Teaching the Pass Fake
The Pass Fake is one of the more effective technical skills in basketball. It is invaluable when facing aggressive opponents or those locked into a zone defence formation. In all of these situations, the Fake is the one tool that can make the difference between players becoming frustrated and making poor choices and opportunities being presented. The Pass Fake however continues to be a skill not widely utilised by many players consistently.
The interesting point of note with regards to teaching any type fake is that it will always be more effective during games than at any other time implemented. This can be an issue for players when they first start to utilise skills like the fake as they will find that is more ineffective then being a useful tool initially. However, as players develop an offensive awareness about how best to use the Pass Fake they will find it to be a very effective tool in their arsenal of skills.
The first teaching point for an effective Pass Fake is for players to be in a low stance. This helps with the player being ready to anticipate the reaction of the defender and exploit any advantage. This is simply about players maintaining a low and compact triple threat stance while performing the fake so they are ready and able to attack. It is often a misconception of players that they need to move their feet when performing this fake, but this is not always the case. “Selling” a Pass Fake can happen with the arms alone and not include the lower body.
The arms are the most important part of a Pass Fake. Depending on the situation, a simple roll of the wrists with the ball can be enough to trigger a defensive player into moving out of position, opening another passing or driving lane. The arms though are the most important part of selling a Pass Fake. Players should look to extend the arms not fully when performing a Pass Fake, the arms should always maintain a slight amount of flection so they can quickly be retracted and the dribble, or shot started.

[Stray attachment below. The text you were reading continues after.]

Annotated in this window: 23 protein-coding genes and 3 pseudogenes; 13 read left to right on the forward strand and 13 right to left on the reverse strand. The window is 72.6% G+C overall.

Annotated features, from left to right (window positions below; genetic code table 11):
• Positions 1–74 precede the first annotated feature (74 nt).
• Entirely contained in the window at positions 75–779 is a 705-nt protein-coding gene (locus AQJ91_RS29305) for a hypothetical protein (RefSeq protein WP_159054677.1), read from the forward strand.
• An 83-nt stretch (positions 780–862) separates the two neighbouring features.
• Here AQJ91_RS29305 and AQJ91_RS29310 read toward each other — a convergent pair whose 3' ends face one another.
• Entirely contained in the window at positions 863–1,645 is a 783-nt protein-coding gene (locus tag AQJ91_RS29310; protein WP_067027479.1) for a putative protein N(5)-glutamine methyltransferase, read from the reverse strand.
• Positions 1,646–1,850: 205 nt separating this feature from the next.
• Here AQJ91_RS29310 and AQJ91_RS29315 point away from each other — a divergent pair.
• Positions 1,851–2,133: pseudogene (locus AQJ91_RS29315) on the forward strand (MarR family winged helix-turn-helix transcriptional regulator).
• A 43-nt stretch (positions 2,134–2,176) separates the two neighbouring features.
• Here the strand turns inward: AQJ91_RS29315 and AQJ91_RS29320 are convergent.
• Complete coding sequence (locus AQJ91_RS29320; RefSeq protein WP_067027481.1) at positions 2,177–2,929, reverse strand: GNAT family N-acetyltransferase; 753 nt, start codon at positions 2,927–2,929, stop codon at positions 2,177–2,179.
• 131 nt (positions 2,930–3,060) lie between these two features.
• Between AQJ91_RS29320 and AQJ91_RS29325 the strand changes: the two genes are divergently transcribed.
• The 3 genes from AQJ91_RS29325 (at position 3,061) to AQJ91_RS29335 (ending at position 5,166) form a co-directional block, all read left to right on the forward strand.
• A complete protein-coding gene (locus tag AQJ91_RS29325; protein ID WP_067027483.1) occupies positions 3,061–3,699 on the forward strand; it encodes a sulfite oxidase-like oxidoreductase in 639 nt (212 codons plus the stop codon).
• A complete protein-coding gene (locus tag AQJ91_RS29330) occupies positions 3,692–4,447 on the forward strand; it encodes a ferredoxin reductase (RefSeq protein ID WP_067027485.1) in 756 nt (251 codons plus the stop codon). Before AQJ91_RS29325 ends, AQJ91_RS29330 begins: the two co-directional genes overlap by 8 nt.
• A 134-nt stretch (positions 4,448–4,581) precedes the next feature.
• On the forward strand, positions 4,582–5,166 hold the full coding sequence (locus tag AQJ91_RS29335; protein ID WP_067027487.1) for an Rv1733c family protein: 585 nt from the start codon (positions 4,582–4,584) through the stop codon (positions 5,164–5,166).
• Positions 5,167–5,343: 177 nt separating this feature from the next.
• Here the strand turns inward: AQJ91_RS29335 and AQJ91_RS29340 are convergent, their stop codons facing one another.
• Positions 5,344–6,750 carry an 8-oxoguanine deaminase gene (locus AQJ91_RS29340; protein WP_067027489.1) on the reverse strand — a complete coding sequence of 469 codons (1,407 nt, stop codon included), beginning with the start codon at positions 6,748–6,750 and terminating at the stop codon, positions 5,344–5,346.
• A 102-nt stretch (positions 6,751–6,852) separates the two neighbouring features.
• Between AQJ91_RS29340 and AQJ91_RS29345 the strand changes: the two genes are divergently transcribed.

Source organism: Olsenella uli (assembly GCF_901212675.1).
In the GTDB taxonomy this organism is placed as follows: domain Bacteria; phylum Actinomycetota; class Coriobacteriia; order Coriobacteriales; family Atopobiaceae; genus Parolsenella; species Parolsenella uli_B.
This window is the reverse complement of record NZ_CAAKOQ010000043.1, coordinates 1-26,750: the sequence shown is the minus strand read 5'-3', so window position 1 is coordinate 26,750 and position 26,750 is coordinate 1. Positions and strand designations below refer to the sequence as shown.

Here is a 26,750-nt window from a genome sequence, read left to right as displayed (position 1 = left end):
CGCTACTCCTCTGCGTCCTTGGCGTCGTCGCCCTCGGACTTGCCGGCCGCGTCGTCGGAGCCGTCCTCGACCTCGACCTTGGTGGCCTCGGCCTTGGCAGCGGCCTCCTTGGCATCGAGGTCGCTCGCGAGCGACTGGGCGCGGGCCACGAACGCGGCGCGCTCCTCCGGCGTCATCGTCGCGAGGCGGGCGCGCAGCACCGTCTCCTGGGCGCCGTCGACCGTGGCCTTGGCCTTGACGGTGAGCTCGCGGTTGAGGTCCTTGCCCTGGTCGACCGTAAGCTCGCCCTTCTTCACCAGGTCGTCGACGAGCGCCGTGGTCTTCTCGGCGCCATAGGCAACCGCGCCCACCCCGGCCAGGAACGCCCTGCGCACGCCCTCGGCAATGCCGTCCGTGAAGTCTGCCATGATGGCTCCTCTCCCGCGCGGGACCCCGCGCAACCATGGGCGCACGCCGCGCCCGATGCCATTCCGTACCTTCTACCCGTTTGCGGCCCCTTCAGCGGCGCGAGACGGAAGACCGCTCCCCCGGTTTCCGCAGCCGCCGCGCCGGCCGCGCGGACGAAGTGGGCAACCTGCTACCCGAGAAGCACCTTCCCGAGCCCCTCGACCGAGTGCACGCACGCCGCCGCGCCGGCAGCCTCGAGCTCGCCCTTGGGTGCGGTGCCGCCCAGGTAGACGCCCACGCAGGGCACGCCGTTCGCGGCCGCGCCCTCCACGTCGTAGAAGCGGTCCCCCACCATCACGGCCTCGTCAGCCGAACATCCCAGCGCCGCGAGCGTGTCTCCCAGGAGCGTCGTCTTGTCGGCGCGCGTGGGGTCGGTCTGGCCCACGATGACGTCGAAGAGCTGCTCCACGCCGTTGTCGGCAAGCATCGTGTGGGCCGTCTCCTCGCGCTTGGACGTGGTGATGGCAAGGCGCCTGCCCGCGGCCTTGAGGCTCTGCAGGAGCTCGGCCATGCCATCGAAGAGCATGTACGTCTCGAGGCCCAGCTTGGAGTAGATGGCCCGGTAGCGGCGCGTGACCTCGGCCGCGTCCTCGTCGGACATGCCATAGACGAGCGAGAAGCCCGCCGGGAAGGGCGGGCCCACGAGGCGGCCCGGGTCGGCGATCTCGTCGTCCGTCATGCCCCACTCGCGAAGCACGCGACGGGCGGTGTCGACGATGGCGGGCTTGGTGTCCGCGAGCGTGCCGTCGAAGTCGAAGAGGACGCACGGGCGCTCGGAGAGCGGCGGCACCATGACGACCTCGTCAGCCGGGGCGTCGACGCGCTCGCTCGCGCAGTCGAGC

Players should incorporate the habit of looking at the potential target when performing the Pass Fake. Defensive players will often look to the eyes of the passer to determine where the likely movement of the ball will be to. This is nothing unusual, as many people in general conversation have developed this same characteristic as a habit to look where the other person in the conversation is looking as a way of reading body language. These habits can be exploited in defenders to assist the offensive player in increasing the effectiveness of their fake.
As a point of note one of the most effective situations for players (especially on the perimeter of the half court) to employ the Pass Fake is against a Zone Defence. Employing a Pass Fake can be very useful in opening passing lanes into the interior targets or increasing the seals of the zone to the point of exploitation by dribble penetration. Using a Pass Fake at this time will also help players to establish and maintain composure.
Another scenario where a Pass Fake can be effective is during ball reversal around the three-point line. This is especially effective if the tactic is repeated as part of the team’s offense on a regular basis. It is only normal for defensive players to anticipate the movement by the offense in the hope of reducing any advantage gained. A well-executed Pass Fake however can see the defence over-rotating and an opportunity ripe for the taking presented.
The Pass Fake is a fantastic skill to have as part of a player’s game, but time and patience by the player and coaching in its implementation needs to be exercised.